Ripping down the invisible curtain

In the weeks and months leading up to the shift from the old offices in Melbourne’s Southbank to the brand new bespoke building just across the road, Helen Fazzino had a vivid image in her mind of how things would be.

As Head of the People, Partnership and Culture team at PwC, Fazzino has been deeply invested in planning and imagining how the new environments in Brisbane, Melbourne and Sydney will unfold as both canvas and container for an invigorated work culture, for new ways of interacting, for what has been dubbed PwC’s new ways of working. 


Plenty of serendipitous encounters will inevitably happen here, much as they do in any thriving community.


“In the new building,” she reveals, “I have this vision in my head of looking down at conversations and not being able to tell the difference between a PwC person and a client.”

Fazzino says that, prior to moving to the new buildings, “nine times out of 10, we invited clients to have a meeting in here and on one side of the table is PwC and on the other side is the client.”

Private meeting rooms cater to clients who need more focused spaces.

“My image in our new space is that we’ve picked the space that works for whatever the problem is, we’ve got the right people in the room and this barrier between who is PwC and who is the client - that invisible curtain - just disappears.”

There’s been a determination to shatter any barriers - both physical and metaphorical - that might hinder interactions, obstruct cross-fertilisation or stymie collaborative solutions.

In fact, talk to anyone involved in these new workplaces and you hear the word “bump” a lot.

Debra Eckersley, New Ways of Working Partner, states: “In our Melbourne and Sydney offices, the four-storey staircases are the centrepiece of our commitment to a new openness, and a real willingness to seed spontaneous encounters. Plenty of serendipitous encounters will inevitably happen here, much as they do in any thriving community.”



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But if the stairs are the most tangible element of what you can call an “engineered happenstance” in the new workplace, then the real challenge is to make sure this same spirit can spread throughout our entire organisation.

One of the big ways of ensuring this in any organisation, maintains Joseph Carrozzi, Market Managing Partner, Sydney, is being able to tap into diversity. And by that he means both plugging into the diversity of the client base and having that “matched equally by the diversity of your people.”

A key principle with any new building and workspace, be it a people floor or client-collaboration floor, is that if you encourage everyone to mix more, you can take the latent power of specialisation and supercharge it with a dose of diversity and engagement.

To this end, the new workplaces must be characterised by “a lack of domain,” Carrozzi says.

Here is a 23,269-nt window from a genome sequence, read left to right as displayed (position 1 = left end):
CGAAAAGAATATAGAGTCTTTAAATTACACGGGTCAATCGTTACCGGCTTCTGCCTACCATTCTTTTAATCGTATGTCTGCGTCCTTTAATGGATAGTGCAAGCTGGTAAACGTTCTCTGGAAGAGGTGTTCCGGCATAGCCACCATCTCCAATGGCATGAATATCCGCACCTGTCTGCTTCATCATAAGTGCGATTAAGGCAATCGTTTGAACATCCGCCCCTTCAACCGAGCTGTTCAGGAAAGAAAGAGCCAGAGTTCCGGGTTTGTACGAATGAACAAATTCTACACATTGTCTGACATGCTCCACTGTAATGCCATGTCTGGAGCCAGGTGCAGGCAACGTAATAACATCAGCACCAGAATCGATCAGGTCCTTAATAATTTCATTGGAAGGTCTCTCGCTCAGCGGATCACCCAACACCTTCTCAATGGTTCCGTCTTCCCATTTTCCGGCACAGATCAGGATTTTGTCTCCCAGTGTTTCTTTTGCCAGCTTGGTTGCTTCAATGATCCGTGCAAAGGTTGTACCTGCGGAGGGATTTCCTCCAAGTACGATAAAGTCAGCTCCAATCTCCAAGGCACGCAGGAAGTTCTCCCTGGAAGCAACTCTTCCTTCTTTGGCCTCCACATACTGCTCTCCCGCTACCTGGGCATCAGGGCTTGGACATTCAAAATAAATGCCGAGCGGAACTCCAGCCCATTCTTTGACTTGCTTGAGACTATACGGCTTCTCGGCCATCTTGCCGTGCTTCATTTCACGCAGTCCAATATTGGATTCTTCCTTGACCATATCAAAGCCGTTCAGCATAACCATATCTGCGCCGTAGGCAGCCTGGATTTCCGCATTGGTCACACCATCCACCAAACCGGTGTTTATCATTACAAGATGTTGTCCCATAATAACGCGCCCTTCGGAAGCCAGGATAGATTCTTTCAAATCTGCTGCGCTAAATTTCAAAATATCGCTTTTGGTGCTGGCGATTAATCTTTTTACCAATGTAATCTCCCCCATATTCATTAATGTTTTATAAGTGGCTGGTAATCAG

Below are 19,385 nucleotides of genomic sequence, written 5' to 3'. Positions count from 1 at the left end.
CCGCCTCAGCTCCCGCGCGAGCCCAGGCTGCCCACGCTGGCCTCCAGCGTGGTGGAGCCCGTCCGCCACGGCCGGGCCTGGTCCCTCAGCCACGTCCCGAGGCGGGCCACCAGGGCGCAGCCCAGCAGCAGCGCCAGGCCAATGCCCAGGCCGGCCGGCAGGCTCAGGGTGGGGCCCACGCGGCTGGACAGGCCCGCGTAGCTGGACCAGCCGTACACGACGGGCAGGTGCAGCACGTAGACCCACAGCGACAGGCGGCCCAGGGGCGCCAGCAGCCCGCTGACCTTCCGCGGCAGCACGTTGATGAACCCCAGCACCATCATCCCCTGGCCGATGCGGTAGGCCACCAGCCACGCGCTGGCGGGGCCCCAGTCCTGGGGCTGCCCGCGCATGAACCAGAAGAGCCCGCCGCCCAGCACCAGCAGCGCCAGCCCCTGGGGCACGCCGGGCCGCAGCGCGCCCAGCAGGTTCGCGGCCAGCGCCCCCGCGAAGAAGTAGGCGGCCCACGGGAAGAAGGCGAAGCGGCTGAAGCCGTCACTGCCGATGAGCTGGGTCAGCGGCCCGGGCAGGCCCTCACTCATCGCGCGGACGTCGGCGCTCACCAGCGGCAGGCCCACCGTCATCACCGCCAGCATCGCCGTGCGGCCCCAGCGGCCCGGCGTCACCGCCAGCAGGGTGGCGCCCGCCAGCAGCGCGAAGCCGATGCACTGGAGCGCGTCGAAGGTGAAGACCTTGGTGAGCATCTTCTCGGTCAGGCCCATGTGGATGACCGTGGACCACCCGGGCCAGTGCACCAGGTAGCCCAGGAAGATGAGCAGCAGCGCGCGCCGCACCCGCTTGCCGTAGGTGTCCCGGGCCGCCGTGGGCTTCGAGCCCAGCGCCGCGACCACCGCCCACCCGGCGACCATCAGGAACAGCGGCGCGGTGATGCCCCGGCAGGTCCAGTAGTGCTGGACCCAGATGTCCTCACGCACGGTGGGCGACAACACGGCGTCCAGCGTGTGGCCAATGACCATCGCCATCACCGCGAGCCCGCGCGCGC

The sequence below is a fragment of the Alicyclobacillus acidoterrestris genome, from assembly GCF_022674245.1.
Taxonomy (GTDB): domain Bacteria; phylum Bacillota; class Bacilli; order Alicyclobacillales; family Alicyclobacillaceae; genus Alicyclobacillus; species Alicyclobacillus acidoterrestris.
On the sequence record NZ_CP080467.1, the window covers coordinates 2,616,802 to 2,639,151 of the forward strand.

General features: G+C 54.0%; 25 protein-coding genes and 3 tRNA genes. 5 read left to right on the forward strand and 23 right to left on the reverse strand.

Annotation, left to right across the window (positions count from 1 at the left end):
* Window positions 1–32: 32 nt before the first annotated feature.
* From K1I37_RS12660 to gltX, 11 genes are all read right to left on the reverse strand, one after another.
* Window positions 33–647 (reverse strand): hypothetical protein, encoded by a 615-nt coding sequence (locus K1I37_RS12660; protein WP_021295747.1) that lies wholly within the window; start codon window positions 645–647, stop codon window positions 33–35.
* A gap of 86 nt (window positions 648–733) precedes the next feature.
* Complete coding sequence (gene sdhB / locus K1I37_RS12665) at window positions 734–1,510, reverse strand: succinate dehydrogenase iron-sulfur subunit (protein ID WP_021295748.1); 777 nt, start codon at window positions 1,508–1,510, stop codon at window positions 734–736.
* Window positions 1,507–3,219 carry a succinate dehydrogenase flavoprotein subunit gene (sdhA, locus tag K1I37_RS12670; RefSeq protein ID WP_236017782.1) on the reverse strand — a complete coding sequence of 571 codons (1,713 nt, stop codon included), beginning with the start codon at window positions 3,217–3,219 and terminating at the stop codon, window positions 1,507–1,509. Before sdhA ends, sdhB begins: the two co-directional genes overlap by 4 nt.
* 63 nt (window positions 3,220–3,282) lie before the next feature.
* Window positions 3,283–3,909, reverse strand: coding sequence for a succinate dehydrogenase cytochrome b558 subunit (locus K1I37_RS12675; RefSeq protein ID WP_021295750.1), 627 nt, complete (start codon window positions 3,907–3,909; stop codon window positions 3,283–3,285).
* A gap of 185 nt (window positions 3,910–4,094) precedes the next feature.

PwC's new way of working - Inside the new spaces

On the people floors, PwC is entering our fifth iteration of Activity Based Working (ABW). In this latest incarnation, a new custom app called Switch enables people to find a workpoint for their activity on their laptop, smart device or screen (whether it’s a quiet, focused spot or collaborative spot). All PwC people are encouraged to use the client collaboration floors as they see fit - no matter if they’re engaging with others coming from outside the organisation or not.

“There won’t be a place where the financial services team sits or where the technology team sits,” Carrozzi says. “Those days are behind us. Our greatest strength is when our technical specialists work well together, but they work even better as a diverse group. It’s our brand promise, rather than a collection of individual specialisations. It’s that hybrid of skills and mixing them together with the client that I think gives us a really big opportunity.”

Boil everything down even further, adds Sammy Kumar, Head of Strategy, Innovation and Ventures, and the broad opportunity that a flexible, open, agile, deconstructed physical environment offers is its unconstrained potential to “lift a set of values and underpin behaviours.”

Function spaces are contained on-site, offering clients the option of holding a wide range of events.

“You can talk about ‘reimagine the possible’,” he says, “but is that just a nice thing to put on a Powerpoint? How are you doing it?” Kumar says. A new space can be “a massive help, but it also exposes when we’re not living those behaviours. If we still act the same way as we did before the physical environment will show us up and the experience will be jarring for our clients.”

There’ll be no invisible curtain to hide behind. “Then again, if we live to the behaviours,” he says, “then [the new workplace] will be a massive enabler in helping to solve our clients’ most complex problems.” 

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